got their own culture, they’ve got their own traditions, and they have every
right to maintain them, but they have to come out of this tradition of
dependency, and of course they have been held to dependency, but they must get
out of that dependency, they must start using initiative to get out of the
situation in which they are in.
must, they really must educate their children, so that you get a new Roma
population that is educated, and once they are educated… and if I might finish
with something that I hold very important, they should in their structures give
a bigger role to women.
Roma population is a very male-centered population and this is not a good thing.
Because women have a lot of practical sense, and whenever I’ve gone to
settlements and spoken to women, I got more, better advice, a better view on the
situation than from the men. Because they spoke about real things: about health,
about education, about the children, they spoke about the reality of the
situation. The men tend to think in terms of power, mp3
and so on. So I think that this, in itself, would be one very big and important
change in their communities.
was born here. I’m 49 years old. My father was born in Komarevci,* but my
grandfather came from the Drenica*. My grandfather’s name was Ilijaz;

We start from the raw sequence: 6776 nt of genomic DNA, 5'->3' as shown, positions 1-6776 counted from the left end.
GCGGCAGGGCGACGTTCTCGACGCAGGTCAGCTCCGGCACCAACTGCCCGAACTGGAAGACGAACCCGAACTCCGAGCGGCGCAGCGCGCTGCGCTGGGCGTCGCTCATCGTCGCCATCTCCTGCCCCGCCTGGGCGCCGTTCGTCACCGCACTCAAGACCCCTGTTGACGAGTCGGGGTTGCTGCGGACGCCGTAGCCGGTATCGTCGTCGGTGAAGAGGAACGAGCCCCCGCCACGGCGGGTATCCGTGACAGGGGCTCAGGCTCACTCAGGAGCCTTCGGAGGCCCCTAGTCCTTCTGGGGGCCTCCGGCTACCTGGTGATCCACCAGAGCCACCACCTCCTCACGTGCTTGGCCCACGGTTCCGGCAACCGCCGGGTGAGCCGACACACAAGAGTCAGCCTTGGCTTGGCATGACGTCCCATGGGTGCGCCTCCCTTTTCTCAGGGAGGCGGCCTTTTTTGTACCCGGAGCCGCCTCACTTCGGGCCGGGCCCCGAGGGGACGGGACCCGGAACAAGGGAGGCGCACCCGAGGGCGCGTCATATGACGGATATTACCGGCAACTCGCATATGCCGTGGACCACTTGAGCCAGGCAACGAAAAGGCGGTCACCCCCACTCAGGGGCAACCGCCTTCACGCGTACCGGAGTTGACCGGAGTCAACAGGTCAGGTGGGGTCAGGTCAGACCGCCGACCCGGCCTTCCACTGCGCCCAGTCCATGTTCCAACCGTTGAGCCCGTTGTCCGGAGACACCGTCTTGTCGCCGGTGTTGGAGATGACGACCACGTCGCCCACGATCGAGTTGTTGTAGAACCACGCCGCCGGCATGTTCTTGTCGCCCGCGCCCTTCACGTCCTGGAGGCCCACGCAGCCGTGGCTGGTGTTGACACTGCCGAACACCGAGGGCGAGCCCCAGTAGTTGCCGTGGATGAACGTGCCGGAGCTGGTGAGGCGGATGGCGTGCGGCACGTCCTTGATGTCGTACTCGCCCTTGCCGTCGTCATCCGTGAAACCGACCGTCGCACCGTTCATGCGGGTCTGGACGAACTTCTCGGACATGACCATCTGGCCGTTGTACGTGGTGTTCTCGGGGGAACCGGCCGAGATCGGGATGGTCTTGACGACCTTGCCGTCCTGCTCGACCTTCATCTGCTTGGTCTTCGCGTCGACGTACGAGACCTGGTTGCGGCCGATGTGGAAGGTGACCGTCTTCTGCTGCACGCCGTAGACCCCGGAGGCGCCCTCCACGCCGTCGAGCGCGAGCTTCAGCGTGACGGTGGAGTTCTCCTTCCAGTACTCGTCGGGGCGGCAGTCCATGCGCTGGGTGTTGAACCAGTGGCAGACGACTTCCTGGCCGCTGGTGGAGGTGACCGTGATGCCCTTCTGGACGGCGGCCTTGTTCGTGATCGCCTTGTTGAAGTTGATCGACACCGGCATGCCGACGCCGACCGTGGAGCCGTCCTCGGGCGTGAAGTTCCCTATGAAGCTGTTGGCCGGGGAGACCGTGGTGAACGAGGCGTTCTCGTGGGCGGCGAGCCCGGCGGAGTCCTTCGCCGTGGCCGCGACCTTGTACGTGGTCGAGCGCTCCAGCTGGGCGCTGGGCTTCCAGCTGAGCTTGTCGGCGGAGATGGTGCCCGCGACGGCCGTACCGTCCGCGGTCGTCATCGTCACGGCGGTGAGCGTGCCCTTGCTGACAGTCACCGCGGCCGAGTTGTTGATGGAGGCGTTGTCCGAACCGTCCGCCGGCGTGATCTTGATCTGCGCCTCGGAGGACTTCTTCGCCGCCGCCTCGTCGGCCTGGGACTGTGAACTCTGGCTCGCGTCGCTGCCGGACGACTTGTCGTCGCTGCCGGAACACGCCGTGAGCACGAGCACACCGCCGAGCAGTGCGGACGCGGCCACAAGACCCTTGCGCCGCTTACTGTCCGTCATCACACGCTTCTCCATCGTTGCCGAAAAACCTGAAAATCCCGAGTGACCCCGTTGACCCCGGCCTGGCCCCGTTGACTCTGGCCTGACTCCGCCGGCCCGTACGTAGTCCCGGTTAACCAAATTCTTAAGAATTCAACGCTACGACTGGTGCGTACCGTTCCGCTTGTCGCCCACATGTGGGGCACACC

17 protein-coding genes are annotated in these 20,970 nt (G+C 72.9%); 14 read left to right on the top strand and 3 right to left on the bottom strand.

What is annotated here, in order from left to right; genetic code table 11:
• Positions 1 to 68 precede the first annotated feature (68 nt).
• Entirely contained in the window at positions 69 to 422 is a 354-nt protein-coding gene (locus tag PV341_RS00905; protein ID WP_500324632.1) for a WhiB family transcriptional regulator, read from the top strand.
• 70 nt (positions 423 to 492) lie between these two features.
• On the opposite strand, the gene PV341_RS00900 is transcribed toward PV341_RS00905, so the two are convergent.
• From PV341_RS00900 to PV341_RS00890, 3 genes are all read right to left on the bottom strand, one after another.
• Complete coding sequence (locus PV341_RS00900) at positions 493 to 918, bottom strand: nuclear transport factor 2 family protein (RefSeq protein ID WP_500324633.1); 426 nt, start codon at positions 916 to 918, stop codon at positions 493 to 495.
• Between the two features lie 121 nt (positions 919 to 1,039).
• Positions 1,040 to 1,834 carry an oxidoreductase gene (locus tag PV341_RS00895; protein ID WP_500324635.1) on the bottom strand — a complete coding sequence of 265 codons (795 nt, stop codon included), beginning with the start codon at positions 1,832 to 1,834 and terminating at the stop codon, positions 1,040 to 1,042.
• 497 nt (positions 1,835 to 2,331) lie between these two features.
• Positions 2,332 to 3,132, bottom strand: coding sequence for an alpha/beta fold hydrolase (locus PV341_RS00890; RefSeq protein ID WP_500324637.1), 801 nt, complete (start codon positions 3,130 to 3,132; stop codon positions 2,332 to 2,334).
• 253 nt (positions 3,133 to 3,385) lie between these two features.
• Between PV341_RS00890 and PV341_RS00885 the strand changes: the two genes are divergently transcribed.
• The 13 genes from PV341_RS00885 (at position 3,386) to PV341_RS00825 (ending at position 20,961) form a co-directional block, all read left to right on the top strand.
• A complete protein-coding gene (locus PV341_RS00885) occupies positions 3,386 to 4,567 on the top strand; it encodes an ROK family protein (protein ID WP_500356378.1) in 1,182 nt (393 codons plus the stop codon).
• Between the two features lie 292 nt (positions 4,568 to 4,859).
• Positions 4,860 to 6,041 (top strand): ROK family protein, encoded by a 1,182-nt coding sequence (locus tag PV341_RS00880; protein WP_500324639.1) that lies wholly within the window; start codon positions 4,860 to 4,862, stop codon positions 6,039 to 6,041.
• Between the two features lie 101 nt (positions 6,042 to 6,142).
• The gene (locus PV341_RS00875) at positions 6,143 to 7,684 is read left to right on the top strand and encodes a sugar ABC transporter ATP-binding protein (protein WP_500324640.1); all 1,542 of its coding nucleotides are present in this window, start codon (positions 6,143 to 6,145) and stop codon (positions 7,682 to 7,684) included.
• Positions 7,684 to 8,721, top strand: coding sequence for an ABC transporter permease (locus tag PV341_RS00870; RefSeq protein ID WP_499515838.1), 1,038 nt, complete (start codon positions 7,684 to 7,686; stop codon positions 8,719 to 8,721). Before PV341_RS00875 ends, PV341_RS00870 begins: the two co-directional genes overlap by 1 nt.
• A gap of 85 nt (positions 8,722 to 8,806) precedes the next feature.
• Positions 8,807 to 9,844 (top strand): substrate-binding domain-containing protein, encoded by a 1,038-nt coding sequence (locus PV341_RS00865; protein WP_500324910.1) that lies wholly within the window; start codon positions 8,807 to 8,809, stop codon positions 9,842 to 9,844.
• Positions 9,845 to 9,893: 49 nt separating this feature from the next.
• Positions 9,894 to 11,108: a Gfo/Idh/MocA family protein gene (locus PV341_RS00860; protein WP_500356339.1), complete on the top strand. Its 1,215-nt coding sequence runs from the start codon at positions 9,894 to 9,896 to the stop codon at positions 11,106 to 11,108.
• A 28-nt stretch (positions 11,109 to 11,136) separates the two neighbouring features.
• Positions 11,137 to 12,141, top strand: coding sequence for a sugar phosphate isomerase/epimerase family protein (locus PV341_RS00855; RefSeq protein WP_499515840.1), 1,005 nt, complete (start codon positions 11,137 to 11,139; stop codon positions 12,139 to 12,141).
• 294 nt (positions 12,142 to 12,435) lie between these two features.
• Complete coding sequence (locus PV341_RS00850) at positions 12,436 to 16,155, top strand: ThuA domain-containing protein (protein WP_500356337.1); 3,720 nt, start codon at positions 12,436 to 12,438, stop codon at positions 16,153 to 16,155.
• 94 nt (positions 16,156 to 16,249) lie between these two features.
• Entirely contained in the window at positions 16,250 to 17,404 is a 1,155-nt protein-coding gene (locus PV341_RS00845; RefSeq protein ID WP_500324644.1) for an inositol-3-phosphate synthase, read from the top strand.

during the Second World War, in 1942, he bought this house.
died then because they didn’t have enough to eat. My uncle told me this. Some
members of our family moved to Kosovo Polje, some moved to Pristina, and some
is Komorane, Glogovac/ GllogocMunicipality)
Drenica is a region in central Kosovo comprised of the following municipalities:
Srbica/ Skenderaj, Glogovac/ Gllogoc, Klina/ Klinë, and Mališevo/ Malishevë.
The Drenica is almost entirely Albanian, and is considered to be the historical
heartland of Kosovar Albanian nationalism; the Kosovo Liberation Army’s
founders are all from the region.)
your family moved to Bostan, were there other Roma here?
our Mahala (in Bostan), there were some Bugurdjije Roma, but they left.
Ashkalija; my father and my grandfather as well. We married Roma girls, and now
we speak Romanes. Before, I knew no Romanes.
you know any Egyptians?
don’t know anything about Egyptians, but many people have told us that we are
is the difference between Roma and Ashkalija?
think there aren’t any big differences- we are all Roma. The only difference
is the language. My father spoke perfect Albanian.
you attend school?
finished only four years of primary school. When I was nine years old, my
father bought me an accordion. I could have continued with school, but I liked
my accordion very much.
celebrate Djurdjevdan and Bajram here; for Vasilica, some of us celebrate it,
and some don’t. On Djurdjevdan, we ceremonially bathe on that day, because we
believe it will make us healthy. And we will kill a lamb that day, very early in
do you celebrate Djurdjevdan?
I heard, many people died on that day, and for that we celebrate it.
Cazim plays the accordion for his fellow soldiers: 1960s
Camp is on the 'tourist circuit' of that odd sort of international that, upon
arrival in Kosovo, treats poverty and desperation like a spectator sport. From
the camp's inception in 1999, the dullness and desperation of camp life is often